Dom: Sun Bronzed Greek Gods Review
If I were to give a grade on the chance that a certain album would strike a nerve with a larger audience, a bet on success if you will, I could easily multiple my score above by four. For better or for worse, my score isn’t a prediction, but a reflection on whether I think a album is something that is worthwhile and original, basically something I would be able to recommend to a friend. Under those guidelines, the trite, hollow and downright tedious debut EP Sun Bronzed Greek Gods by Dom gets a score about as low as I can give for a band that writes and records their own music and isn’t a)trying to be Nickleback or b)was conceived on a reality show. I have a strong hunch many people will disagree with me.
The EP feels like a band that got together and skipped even pretending that they wanted to make good music and went straight for being “the biggest band in the world.” The type of band, like the Killers, who reference U2 not for their actually decent earlier work, but for their business acumen of their later, “we will sell anything to anyone in hopes of becoming billionaires” material. When you readily admit to wanting to be the “Madonna of Garage Rock,” no matter how much you are trying to be ironic, when the material sounds like Sun Bronzed Greek Gods, you can’t help but be perceived as a band who, while not having achieved anything, have already have sold out. Like MGMT, there will be a temptation (and probably an acquiescing) of mainstream critical opinion that these guys are doing something unique or original, but I couldn’t disagree more. Sun Bronzed Greek Gods, from the breezy pop of album opener “Jesus” to the cheesy album closer “I Wonder,” is the trial balloon from a band that use the “indie” label and the American Apparel group-think to move forward what is essentially a business plan to get famous. In a time when there are so many bands great bands toiling away unrecognized, the fact that it seems easy to predict that this drivel is going to blow up is both depressing and frustrating.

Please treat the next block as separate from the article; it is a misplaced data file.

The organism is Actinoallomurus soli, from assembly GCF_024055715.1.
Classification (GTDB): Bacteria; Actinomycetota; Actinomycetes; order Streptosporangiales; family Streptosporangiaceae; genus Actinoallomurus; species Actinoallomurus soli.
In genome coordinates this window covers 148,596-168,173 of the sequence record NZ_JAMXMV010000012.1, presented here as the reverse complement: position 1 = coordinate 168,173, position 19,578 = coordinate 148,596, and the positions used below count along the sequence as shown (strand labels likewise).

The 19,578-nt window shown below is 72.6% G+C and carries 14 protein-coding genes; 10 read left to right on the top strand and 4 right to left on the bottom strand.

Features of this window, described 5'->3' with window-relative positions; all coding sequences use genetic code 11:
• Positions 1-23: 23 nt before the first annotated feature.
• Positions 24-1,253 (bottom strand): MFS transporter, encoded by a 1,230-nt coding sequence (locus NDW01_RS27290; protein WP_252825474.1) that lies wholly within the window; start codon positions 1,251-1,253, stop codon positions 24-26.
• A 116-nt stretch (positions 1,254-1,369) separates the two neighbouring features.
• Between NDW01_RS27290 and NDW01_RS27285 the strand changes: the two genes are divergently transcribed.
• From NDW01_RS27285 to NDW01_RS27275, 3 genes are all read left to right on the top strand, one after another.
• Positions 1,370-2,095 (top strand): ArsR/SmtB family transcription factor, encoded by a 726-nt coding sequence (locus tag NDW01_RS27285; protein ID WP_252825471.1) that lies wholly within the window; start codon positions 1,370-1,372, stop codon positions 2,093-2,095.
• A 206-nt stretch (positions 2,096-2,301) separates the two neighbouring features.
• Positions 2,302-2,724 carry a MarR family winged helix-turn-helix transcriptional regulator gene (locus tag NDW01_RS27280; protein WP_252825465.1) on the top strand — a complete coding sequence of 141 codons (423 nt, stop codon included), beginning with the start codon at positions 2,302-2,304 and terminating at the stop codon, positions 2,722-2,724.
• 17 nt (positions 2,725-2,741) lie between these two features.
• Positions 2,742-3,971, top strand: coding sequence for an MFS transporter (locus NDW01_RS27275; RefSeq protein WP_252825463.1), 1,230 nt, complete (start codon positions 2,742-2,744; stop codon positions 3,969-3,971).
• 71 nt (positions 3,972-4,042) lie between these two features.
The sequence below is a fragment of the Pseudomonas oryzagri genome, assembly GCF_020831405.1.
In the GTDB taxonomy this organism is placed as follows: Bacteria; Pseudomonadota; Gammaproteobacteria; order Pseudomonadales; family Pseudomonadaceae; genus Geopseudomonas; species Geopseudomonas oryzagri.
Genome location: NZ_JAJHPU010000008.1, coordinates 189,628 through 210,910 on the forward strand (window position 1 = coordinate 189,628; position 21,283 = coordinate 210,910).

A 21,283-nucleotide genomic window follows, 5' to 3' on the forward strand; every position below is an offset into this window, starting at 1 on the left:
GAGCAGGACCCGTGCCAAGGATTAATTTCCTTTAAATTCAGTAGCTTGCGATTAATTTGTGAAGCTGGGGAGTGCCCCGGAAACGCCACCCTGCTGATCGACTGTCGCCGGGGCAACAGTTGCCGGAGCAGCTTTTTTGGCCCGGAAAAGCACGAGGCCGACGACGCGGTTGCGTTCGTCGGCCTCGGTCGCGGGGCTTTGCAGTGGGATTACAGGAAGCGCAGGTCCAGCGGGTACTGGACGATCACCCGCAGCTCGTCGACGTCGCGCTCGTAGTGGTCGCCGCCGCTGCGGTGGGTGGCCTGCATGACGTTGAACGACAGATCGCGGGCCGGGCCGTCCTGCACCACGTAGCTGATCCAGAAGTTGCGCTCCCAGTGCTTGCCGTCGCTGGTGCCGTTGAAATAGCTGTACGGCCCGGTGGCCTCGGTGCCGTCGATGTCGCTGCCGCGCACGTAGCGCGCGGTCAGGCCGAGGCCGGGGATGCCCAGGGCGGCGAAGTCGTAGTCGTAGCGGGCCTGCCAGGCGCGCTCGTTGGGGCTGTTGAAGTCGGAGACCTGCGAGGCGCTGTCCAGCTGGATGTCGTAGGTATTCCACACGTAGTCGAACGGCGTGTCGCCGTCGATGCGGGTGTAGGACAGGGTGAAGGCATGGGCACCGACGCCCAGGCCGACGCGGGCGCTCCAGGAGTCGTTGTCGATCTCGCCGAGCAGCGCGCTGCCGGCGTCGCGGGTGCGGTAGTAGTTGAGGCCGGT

The EP, mercifully, is only seven songs long, but with tracks like the radio baiting single “Living in America,” I had trouble making it through the 3 times I listened to it for this review. Maybe I am wrong and the band won’t be this year’s MGMT, but it sure seems like the sound/look/style are all in place for it to happen, especially after MGMT released an album that wasn’t what the Spin/Rolling Stone crowd was looking for. Above and beyond whether the group makes a dent in the public consciousness, Sun Bronzed Greek Gods feels like a hollow stab at creating something “unique” and every step of the way the songs fall flat on their face. I am wildly supportive of weird, left field pop music, but when it feels so calculated, pretentious and thought out as Dom does, I just can’t get on board.